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Supreme Court Ruling Brings LGBTQ Protections To Wyoming, Idaho

Lacey Daley
Boise State Public Radio
The Boise capitol lights up with rainbow colors during the city's pride event in 2019.

This week's Supreme Court ruling shielding LGBTQ employees from discrimination effectively evens out a patchwork of protections in the Mountain West.

States like Colorado, Nevada and New Mexico already have employment protections across the board. But Montana only has partial protections for LGBTQ residents, while Wyoming doesn't have any. 

For some, this decision, and the ensuing protections, came as a surprise.

“I expected, and I dreaded and anticipated with a lot of certainty the opposite result,” said Sara Burlingame, a Wyoming legislator who heads the LQBTQ and Two Spirit advocacy group Wyoming Equality.

“I felt like hope was too fragile a thing,” she added. “We could not have anticipated an unequivocal win. It shocked the boots off of me.”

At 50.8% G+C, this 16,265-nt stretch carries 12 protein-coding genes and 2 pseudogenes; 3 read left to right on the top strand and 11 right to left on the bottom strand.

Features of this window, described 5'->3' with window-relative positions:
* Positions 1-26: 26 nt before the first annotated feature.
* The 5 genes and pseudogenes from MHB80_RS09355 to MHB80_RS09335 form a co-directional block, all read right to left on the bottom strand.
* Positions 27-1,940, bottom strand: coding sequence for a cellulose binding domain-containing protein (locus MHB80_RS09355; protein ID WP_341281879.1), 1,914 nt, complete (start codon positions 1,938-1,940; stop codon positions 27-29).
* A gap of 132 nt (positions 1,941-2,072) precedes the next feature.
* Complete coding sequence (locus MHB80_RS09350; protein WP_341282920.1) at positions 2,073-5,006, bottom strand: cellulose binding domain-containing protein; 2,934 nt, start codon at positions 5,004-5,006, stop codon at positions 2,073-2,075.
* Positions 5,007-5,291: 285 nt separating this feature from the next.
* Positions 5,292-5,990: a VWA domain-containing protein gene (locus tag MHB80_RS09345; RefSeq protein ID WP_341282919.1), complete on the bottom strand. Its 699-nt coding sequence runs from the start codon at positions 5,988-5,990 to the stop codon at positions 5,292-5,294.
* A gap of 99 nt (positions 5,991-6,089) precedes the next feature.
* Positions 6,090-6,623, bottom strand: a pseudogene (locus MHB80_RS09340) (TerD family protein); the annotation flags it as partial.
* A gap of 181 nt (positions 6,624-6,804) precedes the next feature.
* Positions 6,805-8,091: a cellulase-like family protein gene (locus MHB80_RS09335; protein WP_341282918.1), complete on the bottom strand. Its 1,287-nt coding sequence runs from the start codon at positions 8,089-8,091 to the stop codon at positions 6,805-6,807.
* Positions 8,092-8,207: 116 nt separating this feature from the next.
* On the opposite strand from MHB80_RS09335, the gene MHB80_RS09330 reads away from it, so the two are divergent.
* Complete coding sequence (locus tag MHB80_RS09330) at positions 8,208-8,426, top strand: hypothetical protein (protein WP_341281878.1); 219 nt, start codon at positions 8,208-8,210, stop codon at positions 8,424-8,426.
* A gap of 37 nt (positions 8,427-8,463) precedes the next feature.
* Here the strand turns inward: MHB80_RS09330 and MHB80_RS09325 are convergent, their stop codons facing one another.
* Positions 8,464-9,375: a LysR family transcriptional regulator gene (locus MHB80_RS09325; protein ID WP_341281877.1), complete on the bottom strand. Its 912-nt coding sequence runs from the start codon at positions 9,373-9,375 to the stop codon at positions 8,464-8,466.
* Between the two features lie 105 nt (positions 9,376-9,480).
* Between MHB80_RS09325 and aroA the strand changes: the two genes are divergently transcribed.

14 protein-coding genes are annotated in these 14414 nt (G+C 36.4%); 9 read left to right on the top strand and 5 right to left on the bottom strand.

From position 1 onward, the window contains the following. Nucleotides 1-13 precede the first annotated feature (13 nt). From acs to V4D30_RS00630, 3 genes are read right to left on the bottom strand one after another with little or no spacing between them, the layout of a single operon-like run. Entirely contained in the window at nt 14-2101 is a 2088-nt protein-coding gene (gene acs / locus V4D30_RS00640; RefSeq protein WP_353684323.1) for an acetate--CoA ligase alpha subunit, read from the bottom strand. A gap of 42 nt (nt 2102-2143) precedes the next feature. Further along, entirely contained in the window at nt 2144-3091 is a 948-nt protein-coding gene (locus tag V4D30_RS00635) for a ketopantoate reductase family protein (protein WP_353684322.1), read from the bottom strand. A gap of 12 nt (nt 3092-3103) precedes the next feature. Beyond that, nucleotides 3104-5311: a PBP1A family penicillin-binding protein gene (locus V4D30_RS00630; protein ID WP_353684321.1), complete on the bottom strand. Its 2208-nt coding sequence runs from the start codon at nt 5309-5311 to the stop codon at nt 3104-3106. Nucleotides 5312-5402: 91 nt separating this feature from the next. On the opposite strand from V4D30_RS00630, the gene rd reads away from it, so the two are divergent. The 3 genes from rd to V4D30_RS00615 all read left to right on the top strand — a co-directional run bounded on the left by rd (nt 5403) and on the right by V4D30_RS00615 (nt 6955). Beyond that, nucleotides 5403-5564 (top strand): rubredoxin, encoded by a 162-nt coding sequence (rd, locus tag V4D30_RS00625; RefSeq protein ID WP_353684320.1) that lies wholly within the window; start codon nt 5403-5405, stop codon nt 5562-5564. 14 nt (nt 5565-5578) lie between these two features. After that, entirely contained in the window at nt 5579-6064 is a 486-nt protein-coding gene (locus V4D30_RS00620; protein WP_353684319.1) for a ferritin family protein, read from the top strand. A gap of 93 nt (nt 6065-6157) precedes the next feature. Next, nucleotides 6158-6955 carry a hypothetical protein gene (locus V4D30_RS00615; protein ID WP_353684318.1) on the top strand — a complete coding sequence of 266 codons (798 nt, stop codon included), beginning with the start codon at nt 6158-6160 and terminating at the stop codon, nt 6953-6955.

Burlingame said this is one of the rare times her highly Republican and libertarian state has left a decision to the feds. 

“My colleagues have said, 'Well, you know, when we get a ruling from the Supreme Court or when it becomes clear…' Well, yesterday we got it,” she said.

So this next legislative session, Burlingame wants Wyoming to pass its own law.

"We're meant to have the mantle of equality," she said. "We're meant to be the ones who don't look to the federal government for direction. We protect our own on our own. Now I think this legislative session, that's what we're going to do.”

Meanwhile, Idaho has some of the weakest LGBTQ protections in the nation, alongside the Dakotas and much of the South, according to the Movement Advancement Project, an equality think tank.

Overall, national advocacy groups say this week's ruling is a win, but there's more to be done, including protections for LGBTQ in everything from loans to healthcare.

Find reporter Madelyn Beck on Twitter @MadelynBeck8

Copyright 2020 Boise State Public Radio

This story was produced by the Mountain West News Bureau, a collaboration between Wyoming Public Media, Boise State Public Radio in Idaho, KUNR in Nevada, the O'Connor Center for the Rocky Mountain West in Montana, KUNC in Colorado, KUNM in New Mexico, with support from affiliate stations across the region. Funding for the Mountain West News Bureau is provided in part by the Corporation for Public Broadcasting.

Madelyn Beck was Boise State Public Radio's regional reporter with the Mountain West News Bureau.

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